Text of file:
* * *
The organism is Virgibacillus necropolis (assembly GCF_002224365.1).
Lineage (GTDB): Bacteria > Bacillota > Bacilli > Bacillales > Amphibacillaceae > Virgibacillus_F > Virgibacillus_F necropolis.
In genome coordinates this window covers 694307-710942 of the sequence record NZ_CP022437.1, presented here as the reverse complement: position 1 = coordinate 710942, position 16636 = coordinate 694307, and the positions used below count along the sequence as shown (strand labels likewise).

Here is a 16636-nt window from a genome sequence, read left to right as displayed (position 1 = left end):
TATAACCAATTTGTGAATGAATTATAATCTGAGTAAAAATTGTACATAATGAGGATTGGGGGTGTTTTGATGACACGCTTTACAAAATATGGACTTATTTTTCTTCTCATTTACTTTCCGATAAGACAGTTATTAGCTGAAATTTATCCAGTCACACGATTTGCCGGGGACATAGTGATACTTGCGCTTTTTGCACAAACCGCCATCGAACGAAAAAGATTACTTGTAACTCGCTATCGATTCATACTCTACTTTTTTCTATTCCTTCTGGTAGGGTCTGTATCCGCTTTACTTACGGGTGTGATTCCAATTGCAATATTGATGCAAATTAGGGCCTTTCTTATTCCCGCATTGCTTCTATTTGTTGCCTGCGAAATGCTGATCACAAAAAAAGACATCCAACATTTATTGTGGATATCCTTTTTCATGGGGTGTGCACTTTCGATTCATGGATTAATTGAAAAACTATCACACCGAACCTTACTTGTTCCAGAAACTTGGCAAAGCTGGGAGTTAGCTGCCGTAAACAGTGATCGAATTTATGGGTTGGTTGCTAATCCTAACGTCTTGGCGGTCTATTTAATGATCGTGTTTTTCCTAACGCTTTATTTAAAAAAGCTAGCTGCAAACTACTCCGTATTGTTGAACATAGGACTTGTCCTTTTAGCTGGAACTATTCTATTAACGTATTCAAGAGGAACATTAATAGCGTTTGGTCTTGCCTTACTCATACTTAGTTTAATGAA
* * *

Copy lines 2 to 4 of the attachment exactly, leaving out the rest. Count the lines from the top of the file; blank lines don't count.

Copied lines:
Lineage (GTDB): Bacteria > Bacillota > Bacilli > Bacillales > Amphibacillaceae > Virgibacillus_F > Virgibacillus_F necropolis.
In genome coordinates this window covers 694307-710942 of the sequence record NZ_CP022437.1, presented here as the reverse complement: position 1 = coordinate 710942, position 16636 = coordinate 694307, and the positions used below count along the sequence as shown (strand labels likewise).

Here is a 16636-nt window from a genome sequence, read left to right as displayed (position 1 = left end):